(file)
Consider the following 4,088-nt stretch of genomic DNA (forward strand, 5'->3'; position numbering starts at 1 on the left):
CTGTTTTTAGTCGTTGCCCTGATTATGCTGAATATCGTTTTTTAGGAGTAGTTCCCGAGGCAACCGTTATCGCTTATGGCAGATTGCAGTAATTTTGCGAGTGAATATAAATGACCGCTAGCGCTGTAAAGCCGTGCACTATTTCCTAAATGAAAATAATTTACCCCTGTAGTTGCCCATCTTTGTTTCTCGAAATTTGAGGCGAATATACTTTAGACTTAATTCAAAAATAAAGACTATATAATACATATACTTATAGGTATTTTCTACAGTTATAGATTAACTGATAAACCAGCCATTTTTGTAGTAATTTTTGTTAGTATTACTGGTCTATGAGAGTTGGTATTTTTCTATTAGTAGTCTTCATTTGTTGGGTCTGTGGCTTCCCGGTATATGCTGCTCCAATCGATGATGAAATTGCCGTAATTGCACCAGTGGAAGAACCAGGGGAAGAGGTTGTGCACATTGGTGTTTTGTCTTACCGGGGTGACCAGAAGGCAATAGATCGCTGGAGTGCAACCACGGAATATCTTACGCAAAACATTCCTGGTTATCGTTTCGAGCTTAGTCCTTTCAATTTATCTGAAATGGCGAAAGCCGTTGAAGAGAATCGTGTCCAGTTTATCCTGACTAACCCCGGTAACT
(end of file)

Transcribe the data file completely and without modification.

Consider the following 4,088-nt stretch of genomic DNA (forward strand, 5'->3'; position numbering starts at 1 on the left):
CTGTTTTTAGTCGTTGCCCTGATTATGCTGAATATCGTTTTTTAGGAGTAGTTCCCGAGGCAACCGTTATCGCTTATGGCAGATTGCAGTAATTTTGCGAGTGAATATAAATGACCGCTAGCGCTGTAAAGCCGTGCACTATTTCCTAAATGAAAATAATTTACCCCTGTAGTTGCCCATCTTTGTTTCTCGAAATTTGAGGCGAATATACTTTAGACTTAATTCAAAAATAAAGACTATATAATACATATACTTATAGGTATTTTCTACAGTTATAGATTAACTGATAAACCAGCCATTTTTGTAGTAATTTTTGTTAGTATTACTGGTCTATGAGAGTTGGTATTTTTCTATTAGTAGTCTTCATTTGTTGGGTCTGTGGCTTCCCGGTATATGCTGCTCCAATCGATGATGAAATTGCCGTAATTGCACCAGTGGAAGAACCAGGGGAAGAGGTTGTGCACATTGGTGTTTTGTCTTACCGGGGTGACCAGAAGGCAATAGATCGCTGGAGTGCAACCACGGAATATCTTACGCAAAACATTCCTGGTTATCGTTTCGAGCTTAGTCCTTTCAATTTATCTGAAATGGCGAAAGCCGTTGAAGAGAATCGTGTCCAGTTTATCCTGACTAACCCCGGTAACT